A National Alliance for Youth Sports resource helping coaches, parents and administrators provide the best youth sports experiences for children.
Ask The Experts
Q: My 11-year-old son had his annual exam and the doctor said his blood pressure is in the pre-hypertensive range and wants us to come back in three months for another reading. Is it safe for him to participate in football this fall?
A: High blood pressure is becoming increasingly more common in our young athletes; so much so that the American Academy of Pediatrics released guidelines specifically examining this very topic. From a practical standpoint, I would absolutely go back to your health care provider before having your son cleared to play football so that another measurement can be taken.
The decision to allow your child to safely play sports is a complex one that takes into account the severity of the blood pressure, age/weight, medical and family history, any symptoms (i.e. chest pain, shortness of breath) and the specific sport.
Based on your son’s actual blood pressure measurement, he can be grouped into one of three categories: pre-hypertension, stage 1 hypertension and stage 2 hypertension based not only on the actual blood pressure measurement, but also where he falls in relation to other children of similar sex, age and height. If he falls into the pre-hypertensive group and is not having symptoms, then it generally does not restrict his participation in competitive athletics, but does require blood pressure checks every six months.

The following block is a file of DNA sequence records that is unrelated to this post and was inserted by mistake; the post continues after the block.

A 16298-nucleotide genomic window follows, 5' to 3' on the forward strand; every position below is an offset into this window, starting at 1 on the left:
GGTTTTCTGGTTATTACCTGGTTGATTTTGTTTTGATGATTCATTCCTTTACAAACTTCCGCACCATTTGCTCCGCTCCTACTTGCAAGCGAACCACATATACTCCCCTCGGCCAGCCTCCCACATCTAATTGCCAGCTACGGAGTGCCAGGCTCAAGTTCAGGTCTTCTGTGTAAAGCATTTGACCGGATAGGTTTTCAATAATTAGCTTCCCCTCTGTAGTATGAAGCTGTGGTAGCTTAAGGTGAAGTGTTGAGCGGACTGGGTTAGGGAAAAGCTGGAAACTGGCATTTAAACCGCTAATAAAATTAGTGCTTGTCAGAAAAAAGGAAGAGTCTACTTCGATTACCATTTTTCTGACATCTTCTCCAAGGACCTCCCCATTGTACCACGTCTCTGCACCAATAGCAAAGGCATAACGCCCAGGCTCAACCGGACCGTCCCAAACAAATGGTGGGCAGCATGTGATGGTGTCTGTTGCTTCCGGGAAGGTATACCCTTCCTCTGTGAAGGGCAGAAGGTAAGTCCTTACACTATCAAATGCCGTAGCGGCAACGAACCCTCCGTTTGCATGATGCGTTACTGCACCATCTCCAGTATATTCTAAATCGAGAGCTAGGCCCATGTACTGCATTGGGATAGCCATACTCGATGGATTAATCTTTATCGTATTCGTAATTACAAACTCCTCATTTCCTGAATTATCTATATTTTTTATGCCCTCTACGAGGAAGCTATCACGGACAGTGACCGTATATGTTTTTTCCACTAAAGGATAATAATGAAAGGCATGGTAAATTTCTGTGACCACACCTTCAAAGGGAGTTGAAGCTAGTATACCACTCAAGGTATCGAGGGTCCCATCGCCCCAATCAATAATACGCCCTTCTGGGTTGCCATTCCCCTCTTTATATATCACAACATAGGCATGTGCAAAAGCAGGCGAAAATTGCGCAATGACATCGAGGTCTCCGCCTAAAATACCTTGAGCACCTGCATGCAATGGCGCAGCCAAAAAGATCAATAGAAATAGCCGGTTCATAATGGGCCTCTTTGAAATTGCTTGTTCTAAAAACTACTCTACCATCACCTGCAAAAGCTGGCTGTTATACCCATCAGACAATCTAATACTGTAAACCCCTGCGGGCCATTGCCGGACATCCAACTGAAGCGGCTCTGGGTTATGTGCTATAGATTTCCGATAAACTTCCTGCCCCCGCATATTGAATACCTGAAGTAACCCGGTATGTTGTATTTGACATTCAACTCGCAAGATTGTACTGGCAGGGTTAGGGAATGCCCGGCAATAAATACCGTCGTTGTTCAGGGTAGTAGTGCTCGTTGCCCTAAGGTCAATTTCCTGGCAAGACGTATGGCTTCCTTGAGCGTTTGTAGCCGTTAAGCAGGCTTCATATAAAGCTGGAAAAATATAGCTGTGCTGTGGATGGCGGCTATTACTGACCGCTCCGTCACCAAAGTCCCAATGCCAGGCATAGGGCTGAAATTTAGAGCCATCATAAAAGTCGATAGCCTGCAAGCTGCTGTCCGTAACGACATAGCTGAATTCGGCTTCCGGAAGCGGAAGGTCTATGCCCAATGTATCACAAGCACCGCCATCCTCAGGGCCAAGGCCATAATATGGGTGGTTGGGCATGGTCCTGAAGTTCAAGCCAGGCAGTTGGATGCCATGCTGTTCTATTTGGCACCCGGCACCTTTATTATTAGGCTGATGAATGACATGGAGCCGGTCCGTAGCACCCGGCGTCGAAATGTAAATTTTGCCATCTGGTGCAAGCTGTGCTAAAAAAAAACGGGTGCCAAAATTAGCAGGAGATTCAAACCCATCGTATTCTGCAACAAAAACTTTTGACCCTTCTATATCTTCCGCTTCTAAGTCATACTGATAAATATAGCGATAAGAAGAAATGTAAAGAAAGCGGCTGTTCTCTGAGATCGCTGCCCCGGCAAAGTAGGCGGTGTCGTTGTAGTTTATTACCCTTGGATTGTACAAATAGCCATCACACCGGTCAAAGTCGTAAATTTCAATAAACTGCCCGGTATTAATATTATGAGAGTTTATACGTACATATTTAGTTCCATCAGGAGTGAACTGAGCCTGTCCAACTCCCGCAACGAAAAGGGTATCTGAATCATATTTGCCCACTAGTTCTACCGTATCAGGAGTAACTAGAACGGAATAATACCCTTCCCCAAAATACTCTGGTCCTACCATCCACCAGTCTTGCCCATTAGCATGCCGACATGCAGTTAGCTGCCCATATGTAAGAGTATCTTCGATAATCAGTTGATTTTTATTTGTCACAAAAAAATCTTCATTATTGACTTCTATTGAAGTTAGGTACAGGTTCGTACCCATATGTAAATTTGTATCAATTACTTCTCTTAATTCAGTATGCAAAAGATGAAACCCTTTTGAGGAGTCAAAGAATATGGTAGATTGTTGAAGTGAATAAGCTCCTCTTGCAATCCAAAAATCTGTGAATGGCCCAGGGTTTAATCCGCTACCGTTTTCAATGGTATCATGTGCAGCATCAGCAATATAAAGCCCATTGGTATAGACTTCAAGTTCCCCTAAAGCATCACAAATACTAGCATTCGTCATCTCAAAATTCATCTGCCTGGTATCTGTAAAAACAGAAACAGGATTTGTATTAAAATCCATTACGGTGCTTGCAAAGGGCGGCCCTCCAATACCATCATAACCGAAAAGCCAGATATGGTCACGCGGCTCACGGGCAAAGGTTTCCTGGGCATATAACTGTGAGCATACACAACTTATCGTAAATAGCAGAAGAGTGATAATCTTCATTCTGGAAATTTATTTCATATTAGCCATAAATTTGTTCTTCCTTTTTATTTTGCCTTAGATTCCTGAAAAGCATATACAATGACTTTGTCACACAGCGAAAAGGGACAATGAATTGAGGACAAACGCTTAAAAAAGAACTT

Even for children who may fall into the stage 1 and stage 2 groups, athletic participation is still encouraged to maintain a healthy lifestyle. This can occur once a pediatric sub-specialist performs an additional work-up and the blood pressure is under control.
In general, athletic activity is a critical component of a healthy lifestyle and can aid in keeping blood pressure low. If your child does fall into a category in which his/her blood pressure is a concern, it does not mean the end of safe athletic participation. For the vast majority of young athletes, it simply means monitoring their blood pressure more closely than before.
Dr. Nirav K. Pandya is a pediatric orthopedic surgeon and director of the Sports Medicine Center for Young Athletes at the UCSF Benioff Children's Hospital Oakland (Calif.). He received his medical degree from the University of Chicago Pritzker School of Medicine (Ill.). He is a member of the American Academy of Orthopaedic Surgeons and the Pediatric Orthopaedic Society of North America. Learn more about the UCSF Benioff Children's Hospital Oakland at http://www.childrenshospitaloakland.org.
Use these tips and insight from a long-time coach to help make your T-ball practices fun, productive and memorable for your players.
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